The problem is that this narrative is basically valid (except the nostalgia for a purely white and male faculty, the one change that was deserved). Admins are not merely the institution's internal response to the outside world. You are, whether you know it or not, viceroys of outside masters. What the outsiders have done, they did through you as their local agents.
On our campus, the issue is how the administration responds to those external demands -- often ineptly, spinelessly, and without vision or even strategy. To me the loss of faculty governance is about losing a diversity of opinions (often messy, contradictory, and annoying) that, in fact, include better ideas than those put forward as 'necessary' or 'inevitable'.
I would also say, though, that faculty ignore those outside influences either willfully or cluelessly. They sometimes pretend rules and budgets do not exist. I have seen more than once a faculty member assume that X is not happening because administrators just don't want it to, not because X costs too much. Where faculty can be helpful is reminding everyone of the mission of an institution so that priority is placed on teaching and/or research. Again, some faculty assume the mission is to support their pet project. I have been on too many committees where this has been the case and where faculty equate the institution with the administration and therefore thwart any forward momentum for the institution. Sort of like Congress right now.
It is certainly true that college and university administrations have expanded greatly in recent years. There are lots of valid reasons for this.

Back in the good old days of the early 1960s, my college administration was rather small—just about all that was there were a president (whose main job was fundraising), a dean of the college, a dean of men, a dean of women, plus a registrar and a director of placement. Now there are all sorts of government-imposed regulations that need to be handled, most of which weren’t there in the early 1960s. In addition, financial aid, disability services, student psychological counseling, admissions, and marketing need to be handled. Also, the accrediting agencies now seem to require all sorts of extra programs and accommodations—outcomes assessment being the most prominent example. None of these services are free, and they require additional staff and administrators to handle them. Consequently, there are now a whole bunch of assistant deans, associate deans, and vice presidents of this or that, along with a lot of front-office and back-office staff to handle all the details.

It is easy for the faculty to conclude that there has recently been a change in overall administrative philosophy from the purely academic to something more closely aligned to the goals and philosophies of a typical for-profit corporation. Under the new academic corporate model, academic programs become franchises, students become consumers, donors become investors, the fruits of research become proprietary and secret, faculty members become employees, courses become business products, and other peer institutions become competitors. Just like corporate executives, academic administrators are now mainly focused on increasing the revenue stream and on cutting costs.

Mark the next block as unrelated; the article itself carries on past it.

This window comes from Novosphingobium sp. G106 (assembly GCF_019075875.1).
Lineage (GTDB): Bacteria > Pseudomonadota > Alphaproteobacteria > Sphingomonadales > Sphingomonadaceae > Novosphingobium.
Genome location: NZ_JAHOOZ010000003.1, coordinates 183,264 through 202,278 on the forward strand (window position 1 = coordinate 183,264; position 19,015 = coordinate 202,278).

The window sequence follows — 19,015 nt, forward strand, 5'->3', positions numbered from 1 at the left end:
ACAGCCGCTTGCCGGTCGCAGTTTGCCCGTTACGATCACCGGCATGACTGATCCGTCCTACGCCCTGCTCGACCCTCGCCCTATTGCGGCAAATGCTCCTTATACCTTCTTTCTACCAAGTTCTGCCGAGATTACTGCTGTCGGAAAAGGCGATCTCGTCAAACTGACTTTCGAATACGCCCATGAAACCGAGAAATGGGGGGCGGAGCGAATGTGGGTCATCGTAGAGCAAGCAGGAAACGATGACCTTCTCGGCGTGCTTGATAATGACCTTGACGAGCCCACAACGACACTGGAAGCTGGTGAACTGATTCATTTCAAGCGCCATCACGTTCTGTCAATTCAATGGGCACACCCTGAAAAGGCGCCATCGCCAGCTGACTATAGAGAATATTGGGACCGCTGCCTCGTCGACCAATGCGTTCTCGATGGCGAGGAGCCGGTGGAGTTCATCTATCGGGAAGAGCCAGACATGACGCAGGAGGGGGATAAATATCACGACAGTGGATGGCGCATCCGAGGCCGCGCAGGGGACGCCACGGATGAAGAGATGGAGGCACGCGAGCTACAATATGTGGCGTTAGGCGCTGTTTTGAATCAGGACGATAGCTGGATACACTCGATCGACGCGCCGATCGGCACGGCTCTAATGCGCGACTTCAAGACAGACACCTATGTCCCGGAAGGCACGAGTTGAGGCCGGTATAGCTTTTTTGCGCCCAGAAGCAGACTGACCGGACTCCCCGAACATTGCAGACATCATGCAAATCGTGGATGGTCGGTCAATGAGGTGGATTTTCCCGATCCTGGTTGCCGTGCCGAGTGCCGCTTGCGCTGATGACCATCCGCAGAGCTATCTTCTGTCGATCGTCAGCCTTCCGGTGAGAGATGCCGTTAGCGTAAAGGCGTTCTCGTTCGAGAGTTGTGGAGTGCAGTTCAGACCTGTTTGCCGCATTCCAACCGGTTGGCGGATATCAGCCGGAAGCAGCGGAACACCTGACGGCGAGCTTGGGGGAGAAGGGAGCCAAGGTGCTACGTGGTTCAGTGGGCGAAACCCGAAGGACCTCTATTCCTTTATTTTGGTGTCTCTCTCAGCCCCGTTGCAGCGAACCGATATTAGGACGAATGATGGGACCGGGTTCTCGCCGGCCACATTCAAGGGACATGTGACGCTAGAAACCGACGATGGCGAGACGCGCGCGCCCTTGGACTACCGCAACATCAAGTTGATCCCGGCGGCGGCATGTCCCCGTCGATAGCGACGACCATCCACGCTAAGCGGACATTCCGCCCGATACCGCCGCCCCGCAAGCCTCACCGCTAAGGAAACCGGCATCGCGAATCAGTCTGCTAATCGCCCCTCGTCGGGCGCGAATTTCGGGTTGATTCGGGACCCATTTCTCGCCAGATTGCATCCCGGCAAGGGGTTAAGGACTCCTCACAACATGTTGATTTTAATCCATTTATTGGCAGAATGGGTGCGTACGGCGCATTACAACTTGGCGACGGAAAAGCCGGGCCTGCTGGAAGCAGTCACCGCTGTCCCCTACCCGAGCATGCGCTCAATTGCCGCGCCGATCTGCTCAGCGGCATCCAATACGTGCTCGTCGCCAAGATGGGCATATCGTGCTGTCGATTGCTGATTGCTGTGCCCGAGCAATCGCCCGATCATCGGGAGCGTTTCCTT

I can see why academic administrators tend to regard faculty unions, the tenure system, and shared governance as being unnecessary and unwanted irritants that simply get in their way in managing the college or university efficiently and cost-effectively. It would certainly be much better for them if tenure did not exist, and administrators could simply let faculty go when they become obsolete and are no longer needed, or if they become too uppity and become a thorn in the administration’s side. It would be nice if administrators did not have to accommodate with shared governance, that faculty members would be subordinate employees who would keep their mouths shut and do as they are told. It would also be nice if there were no faculty union to impose all of those costly and cumbersome work regulations. It would be very nice if the administration could concentrate university resources into those areas that promise to bring in the most money, and marginalize or eliminate those areas and disciplines that do not instantly show a profit.

But administrations need to accommodate with a lot of external forces and pressures, over which they have little or no control. They need to deal with a thicket of government-imposed rules and regulations, most of which are unfunded mandates. They need to deal with reduced funding from state and federal sources. They have to respond to demands from the accrediting agencies. Nowadays, most student receive some sort of financial aid, which requires a large staff of people to handle all the ins and outs of application, as well as being able to demonstrate compliance with lots of regulations. Colleges and universities have to spend lots of money on computers and IT services. In many aspects, student life has become not unlike summer camp, and students demand all sorts of extras such as athletic facilities, climbing walls, or fancy dormitories, or else they will go somewhere else. A lot of money must be spent on advertising and recruiting. None of this stuff is free, and the money for this has to come from somewhere. It is small wonder that administration has expanded, and it is easy to see why faculty members accuse administrators of being soulless bean-counters who only think about money.

I agree completely with the elected model, but that still depends on an informed electorate. IMO, that is where the real problem lies.

From the Rosenberg article:
"Achieving this goal has become increasingly difficult as the economic model of higher education has come under more intense stress ..."